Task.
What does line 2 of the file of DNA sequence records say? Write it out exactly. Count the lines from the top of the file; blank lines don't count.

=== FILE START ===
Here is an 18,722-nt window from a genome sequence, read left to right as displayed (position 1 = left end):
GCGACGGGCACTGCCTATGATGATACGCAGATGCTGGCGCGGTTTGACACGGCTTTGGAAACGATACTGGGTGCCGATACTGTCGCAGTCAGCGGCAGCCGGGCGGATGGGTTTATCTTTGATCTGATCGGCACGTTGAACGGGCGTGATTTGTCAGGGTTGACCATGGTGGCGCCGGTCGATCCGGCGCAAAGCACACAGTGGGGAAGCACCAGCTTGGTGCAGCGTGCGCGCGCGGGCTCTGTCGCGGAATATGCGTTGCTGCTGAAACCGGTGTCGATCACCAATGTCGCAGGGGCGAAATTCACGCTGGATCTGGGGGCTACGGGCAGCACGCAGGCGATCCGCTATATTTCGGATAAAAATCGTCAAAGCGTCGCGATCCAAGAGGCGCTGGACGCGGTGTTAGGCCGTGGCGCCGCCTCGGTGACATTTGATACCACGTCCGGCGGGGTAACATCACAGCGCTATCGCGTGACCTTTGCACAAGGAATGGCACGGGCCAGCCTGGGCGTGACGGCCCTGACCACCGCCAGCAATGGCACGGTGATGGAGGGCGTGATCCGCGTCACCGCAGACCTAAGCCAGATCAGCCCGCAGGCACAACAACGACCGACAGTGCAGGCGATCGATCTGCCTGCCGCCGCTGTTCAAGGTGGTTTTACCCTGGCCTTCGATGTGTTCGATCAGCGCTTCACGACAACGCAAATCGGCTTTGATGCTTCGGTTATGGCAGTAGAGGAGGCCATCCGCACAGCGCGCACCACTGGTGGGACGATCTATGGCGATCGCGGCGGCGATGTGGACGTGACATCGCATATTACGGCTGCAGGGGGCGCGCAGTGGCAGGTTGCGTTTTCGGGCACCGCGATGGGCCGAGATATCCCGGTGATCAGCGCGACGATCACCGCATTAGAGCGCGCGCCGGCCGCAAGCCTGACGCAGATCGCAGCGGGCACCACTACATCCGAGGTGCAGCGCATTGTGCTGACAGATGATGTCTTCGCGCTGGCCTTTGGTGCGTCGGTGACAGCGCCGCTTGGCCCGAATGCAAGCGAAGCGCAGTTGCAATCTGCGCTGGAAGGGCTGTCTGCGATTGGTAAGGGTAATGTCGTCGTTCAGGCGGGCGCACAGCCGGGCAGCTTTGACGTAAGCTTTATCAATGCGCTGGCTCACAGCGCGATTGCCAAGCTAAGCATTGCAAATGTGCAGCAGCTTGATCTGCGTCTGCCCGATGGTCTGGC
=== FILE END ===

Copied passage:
GCGACGGGCACTGCCTATGATGATACGCAGATGCTGGCGCGGTTTGACACGGCTTTGGAAACGATACTGGGTGCCGATACTGTCGCAGTCAGCGGCAGCCGGGCGGATGGGTTTATCTTTGATCTGATCGGCACGTTGAACGGGCGTGATTTGTCAGGGTTGACCATGGTGGCGCCGGTCGATCCGGCGCAAAGCACACAGTGGGGAAGCACCAGCTTGGTGCAGCGTGCGCGCGCGGGCTCTGTCGCGGAATATGCGTTGCTGCTGAAACCGGTGTCGATCACCAATGTCGCAGGGGCGAAATTCACGCTGGATCTGGGGGCTACGGGCAGCACGCAGGCGATCCGCTATATTTCGGATAAAAATCGTCAAAGCGTCGCGATCCAAGAGGCGCTGGACGCGGTGTTAGGCCGTGGCGCCGCCTCGGTGACATTTGATACCACGTCCGGCGGGGTAACATCACAGCGCTATCGCGTGACCTTTGCACAAGGAATGGCACGGGCCAGCCTGGGCGTGACGGCCCTGACCACCGCCAGCAATGGCACGGTGATGGAGGGCGTGATCCGCGTCACCGCAGACCTAAGCCAGATCAGCCCGCAGGCACAACAACGACCGACAGTGCAGGCGATCGATCTGCCTGCCGCCGCTGTTCAAGGTGGTTTTACCCTGGCCTTCGATGTGTTCGATCAGCGCTTCACGACAACGCAAATCGGCTTTGATGCTTCGGTTATGGCAGTAGAGGAGGCCATCCGCACAGCGCGCACCACTGGTGGGACGATCTATGGCGATCGCGGCGGCGATGTGGACGTGACATCGCATATTACGGCTGCAGGGGGCGCGCAGTGGCAGGTTGCGTTTTCGGGCACCGCGATGGGCCGAGATATCCCGGTGATCAGCGCGACGATCACCGCATTAGAGCGCGCGCCGGCCGCAAGCCTGACGCAGATCGCAGCGGGCACCACTACATCCGAGGTGCAGCGCATTGTGCTGACAGATGATGTCTTCGCGCTGGCCTTTGGTGCGTCGGTGACAGCGCCGCTTGGCCCGAATGCAAGCGAAGCGCAGTTGCAATCTGCGCTGGAAGGGCTGTCTGCGATTGGTAAGGGTAATGTCGTCGTTCAGGCGGGCGCACAGCCGGGCAGCTTTGACGTAAGCTTTATCAATGCGCTGGCTCACAGCGCGATTGCCAAGCTAAGCATTGCAAATGTGCAGCAGCTTGATCTGCGTCTGCCCGATGGTCTGGC